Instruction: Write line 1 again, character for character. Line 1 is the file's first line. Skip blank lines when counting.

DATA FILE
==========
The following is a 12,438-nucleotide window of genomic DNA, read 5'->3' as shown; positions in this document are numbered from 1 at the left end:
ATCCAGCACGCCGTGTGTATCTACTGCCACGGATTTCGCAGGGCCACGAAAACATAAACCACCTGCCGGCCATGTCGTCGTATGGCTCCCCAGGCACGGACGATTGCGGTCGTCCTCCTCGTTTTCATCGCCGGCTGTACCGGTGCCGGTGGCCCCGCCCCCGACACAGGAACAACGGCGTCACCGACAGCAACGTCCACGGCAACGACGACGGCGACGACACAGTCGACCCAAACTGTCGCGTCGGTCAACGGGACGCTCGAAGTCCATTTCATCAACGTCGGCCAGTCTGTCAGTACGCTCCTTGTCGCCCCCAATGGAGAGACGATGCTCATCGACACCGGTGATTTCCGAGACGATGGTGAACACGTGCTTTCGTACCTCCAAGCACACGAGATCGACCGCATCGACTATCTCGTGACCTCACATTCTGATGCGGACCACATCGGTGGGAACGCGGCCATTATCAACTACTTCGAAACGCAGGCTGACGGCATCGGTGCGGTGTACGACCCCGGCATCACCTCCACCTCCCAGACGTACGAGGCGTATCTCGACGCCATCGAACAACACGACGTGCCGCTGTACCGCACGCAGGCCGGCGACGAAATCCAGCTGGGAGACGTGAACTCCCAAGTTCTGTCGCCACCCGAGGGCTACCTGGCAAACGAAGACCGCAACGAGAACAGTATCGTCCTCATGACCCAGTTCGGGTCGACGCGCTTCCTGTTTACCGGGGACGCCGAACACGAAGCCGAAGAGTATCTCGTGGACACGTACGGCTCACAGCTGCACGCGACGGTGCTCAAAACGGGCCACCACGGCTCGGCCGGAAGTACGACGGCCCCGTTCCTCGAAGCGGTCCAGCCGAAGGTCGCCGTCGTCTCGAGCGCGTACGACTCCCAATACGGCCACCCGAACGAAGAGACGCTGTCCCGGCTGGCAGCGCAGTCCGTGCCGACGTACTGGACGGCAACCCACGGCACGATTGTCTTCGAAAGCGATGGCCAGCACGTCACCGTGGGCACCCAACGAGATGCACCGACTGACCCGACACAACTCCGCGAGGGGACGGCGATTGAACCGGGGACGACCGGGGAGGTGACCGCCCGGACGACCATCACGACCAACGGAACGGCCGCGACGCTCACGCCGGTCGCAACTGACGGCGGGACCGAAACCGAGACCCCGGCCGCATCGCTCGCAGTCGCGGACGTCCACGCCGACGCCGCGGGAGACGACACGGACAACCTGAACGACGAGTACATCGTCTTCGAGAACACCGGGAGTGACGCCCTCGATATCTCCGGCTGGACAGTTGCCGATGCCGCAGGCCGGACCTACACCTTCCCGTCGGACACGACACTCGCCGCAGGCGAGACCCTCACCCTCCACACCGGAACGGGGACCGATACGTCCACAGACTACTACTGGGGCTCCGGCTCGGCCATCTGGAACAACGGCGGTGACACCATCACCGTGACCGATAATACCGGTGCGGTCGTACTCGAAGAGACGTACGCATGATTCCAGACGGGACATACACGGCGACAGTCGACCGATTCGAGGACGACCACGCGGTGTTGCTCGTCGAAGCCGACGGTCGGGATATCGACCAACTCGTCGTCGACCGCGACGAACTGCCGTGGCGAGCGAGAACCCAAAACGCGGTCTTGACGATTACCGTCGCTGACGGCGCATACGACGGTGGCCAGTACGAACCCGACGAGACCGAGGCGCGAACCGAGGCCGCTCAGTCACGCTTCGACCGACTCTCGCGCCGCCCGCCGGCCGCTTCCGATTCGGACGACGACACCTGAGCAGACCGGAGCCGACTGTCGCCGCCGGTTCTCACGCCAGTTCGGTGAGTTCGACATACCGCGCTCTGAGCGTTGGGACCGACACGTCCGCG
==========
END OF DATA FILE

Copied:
The following is a 12,438-nucleotide window of genomic DNA, read 5'->3' as shown; positions in this document are numbered from 1 at the left end: